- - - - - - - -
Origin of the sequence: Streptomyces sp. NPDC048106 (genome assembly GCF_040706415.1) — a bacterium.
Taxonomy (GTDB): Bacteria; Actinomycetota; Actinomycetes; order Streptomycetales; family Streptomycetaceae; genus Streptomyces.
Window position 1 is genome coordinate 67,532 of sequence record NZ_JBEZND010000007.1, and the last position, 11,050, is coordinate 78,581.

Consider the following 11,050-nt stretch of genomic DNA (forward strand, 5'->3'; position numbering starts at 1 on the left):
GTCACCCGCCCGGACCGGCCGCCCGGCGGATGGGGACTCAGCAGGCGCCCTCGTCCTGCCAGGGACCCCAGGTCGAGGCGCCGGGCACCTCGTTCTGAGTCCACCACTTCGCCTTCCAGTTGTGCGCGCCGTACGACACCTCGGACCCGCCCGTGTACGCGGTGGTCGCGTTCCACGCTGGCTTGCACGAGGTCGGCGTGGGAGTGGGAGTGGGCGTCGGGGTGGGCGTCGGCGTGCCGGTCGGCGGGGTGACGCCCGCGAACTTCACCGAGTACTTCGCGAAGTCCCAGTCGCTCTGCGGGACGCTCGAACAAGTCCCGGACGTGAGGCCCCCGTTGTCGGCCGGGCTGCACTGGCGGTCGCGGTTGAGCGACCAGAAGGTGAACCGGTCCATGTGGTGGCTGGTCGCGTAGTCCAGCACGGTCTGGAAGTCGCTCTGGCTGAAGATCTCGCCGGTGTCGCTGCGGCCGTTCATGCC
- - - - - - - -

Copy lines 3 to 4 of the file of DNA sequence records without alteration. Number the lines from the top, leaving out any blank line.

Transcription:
Window position 1 is genome coordinate 67,532 of sequence record NZ_JBEZND010000007.1, and the last position, 11,050, is coordinate 78,581.

Consider the following 11,050-nt stretch of genomic DNA (forward strand, 5'->3'; position numbering starts at 1 on the left):